Having written an article about gkrellm and its usefulness as an onscreen system monitor, it is not the most modern looking, or prettiest of tools. If you want pretty, you can’t really go past conky. This is a bit of an ancient tool, but it can be infinitely configured to display information in any way imaginable and is highly scriptable, so you can display all sorts of wonderful information about your system and the outside world from cpu temperature, to weather forecasts to torrent download status.
However, there are a couple of issues with conky that I had trouble with when I tried to install it on my KDE systems. The first was that conky uses “pseudo” transparency. This means that it samples part of the background and draws it behind the display to give the illusion of trasparency. However, conky takes its background sample from the root window, and KDE now draws the desktop background as a plasma widget. The second issue was monitoring my remote systems. Conky is not yet network transparent, however, I understand network transparency is under development.
This article is not an article about how to configure conky itself. There are hundreds of articles all over the internets explaining how to do this. This article simply covers the two specific issues above.
Transparency on KDE
As stated above, KDE is not really set up for the kind of pseudo transparency that conky expects. It does not set its background to the root X window. Accordingly, to get transparency working, you need to set the current background to the same background as you are using on your KDE desktop. To do this, you’ll need the application feh. This should be available in the repositories of your distro. Once you have this, simply issue this command, which digs the wallpaper you are using on kde out of the kde config files and displays it on the root window:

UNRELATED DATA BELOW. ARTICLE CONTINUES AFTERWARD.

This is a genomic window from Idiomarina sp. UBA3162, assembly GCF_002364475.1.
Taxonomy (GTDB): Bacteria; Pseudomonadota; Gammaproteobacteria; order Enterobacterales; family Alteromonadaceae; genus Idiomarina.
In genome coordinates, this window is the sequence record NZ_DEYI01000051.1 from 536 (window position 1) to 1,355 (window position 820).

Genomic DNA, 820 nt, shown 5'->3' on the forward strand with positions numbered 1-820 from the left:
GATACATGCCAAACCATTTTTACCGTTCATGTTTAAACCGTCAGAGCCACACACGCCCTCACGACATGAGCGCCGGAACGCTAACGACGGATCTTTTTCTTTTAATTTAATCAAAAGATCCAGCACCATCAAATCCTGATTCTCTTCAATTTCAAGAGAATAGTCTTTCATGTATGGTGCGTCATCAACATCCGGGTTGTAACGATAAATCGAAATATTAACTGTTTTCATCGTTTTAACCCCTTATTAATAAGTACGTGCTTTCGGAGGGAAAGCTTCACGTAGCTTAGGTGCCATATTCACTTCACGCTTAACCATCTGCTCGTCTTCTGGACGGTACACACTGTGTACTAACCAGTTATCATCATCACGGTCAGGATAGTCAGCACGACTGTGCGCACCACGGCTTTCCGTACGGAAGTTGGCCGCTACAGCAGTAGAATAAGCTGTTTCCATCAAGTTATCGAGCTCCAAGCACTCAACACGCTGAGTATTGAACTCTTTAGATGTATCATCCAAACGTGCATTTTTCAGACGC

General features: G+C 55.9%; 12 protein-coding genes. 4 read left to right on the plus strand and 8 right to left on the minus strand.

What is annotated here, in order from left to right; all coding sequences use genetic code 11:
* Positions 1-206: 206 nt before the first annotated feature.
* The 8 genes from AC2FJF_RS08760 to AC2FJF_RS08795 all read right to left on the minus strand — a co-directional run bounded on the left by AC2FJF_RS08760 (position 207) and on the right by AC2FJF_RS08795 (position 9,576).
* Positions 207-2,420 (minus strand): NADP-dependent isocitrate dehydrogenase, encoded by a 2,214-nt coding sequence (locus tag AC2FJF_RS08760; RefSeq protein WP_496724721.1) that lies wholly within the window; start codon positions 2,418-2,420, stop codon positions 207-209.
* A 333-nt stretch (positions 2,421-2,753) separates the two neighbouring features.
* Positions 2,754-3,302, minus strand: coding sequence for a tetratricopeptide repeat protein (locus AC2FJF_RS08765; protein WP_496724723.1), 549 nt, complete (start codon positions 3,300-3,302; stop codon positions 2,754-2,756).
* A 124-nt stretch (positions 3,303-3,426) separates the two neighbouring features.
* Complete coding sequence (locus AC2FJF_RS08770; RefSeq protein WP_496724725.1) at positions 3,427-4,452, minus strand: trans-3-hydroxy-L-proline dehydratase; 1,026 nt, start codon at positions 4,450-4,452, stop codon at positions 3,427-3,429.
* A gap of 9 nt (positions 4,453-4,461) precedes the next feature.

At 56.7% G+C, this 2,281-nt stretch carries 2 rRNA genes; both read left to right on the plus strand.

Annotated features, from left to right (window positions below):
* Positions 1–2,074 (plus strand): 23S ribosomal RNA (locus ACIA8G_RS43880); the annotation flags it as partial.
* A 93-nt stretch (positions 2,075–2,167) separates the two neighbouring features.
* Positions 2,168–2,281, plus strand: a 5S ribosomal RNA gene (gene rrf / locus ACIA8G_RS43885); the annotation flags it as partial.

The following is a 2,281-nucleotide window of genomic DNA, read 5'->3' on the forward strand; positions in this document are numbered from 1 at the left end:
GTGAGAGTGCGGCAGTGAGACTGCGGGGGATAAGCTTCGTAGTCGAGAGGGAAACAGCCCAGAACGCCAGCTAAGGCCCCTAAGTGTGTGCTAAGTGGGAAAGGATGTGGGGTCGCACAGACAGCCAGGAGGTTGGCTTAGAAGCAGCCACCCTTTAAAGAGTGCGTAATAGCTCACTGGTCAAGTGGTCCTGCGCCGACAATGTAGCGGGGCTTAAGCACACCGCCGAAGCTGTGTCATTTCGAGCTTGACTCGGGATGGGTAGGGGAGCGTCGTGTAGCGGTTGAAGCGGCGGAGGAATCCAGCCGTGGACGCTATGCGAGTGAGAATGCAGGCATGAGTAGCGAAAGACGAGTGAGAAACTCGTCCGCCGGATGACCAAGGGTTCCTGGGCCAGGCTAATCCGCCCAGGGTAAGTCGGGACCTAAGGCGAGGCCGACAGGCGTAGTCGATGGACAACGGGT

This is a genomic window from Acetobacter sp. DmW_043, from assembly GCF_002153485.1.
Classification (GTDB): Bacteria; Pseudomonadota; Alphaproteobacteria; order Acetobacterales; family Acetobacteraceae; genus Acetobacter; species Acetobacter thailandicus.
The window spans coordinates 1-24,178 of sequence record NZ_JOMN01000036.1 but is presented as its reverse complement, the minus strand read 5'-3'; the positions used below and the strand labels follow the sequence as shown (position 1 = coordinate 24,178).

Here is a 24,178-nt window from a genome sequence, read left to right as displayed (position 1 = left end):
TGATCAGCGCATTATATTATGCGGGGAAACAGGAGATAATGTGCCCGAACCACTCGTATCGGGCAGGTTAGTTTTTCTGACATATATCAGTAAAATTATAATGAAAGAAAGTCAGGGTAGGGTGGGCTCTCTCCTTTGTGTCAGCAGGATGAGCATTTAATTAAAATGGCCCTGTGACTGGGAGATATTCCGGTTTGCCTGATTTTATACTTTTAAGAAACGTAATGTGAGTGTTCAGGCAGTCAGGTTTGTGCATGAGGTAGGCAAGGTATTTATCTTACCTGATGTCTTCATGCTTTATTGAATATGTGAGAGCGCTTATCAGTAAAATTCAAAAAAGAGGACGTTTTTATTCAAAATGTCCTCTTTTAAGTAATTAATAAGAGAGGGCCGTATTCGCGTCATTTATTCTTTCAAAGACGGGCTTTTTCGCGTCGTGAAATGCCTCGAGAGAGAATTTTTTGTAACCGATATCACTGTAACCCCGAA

feh --bg-scale "`grep 'wallpaper=' ~/.kde4/share/config/plasma-desktop-appletsrc | tail --bytes=+11`"
Once you’ve done this, you’ll need to set the own_window_type variable in your ~/.conkyrc file to override. One thing to bear in mind however, is that if you’re using KDE SC 4.5, this may not work – this has been tested on beta 2 at the time of writing this article. It works on my laptop, but for some reason not on two other desktops. So to remedy this, you’ll need to set the own_window_type variable to dock. If you set it to desktop, if you click on the desktop itself, conky disappears. If you set it to normal, you get a shadow underneath conky, which wrecks the illusion that conky is displayed directly on the desktop. If you set it to panel, all your windows will open very small and in the top left of the screen – rather weird.
Monitoring a Remote System
This can be done using the network transparency built into the X windowing system. X allows you to display windows from remote machines on the local machine, so for remote monitoring, you simply display the conky window from the remote machine on the local machine using X. We do this using the ssh protocol. One thing you may want to do is to set ssh to work without a password. Check out the howto here. Then you need to make sure that you can forward an X window over ssh. Accordingly you need to add, or change, the line in /etc/ssh/ssh_config to ForwardX11 yes. You should then be able to view conky on the local machine using the following command:
ssh -X <remote machine> conky
Obviously change to the ip address of the remote machine you want to monitor. The other obvious point is that you’ll need conky installed and configured on the remote machine.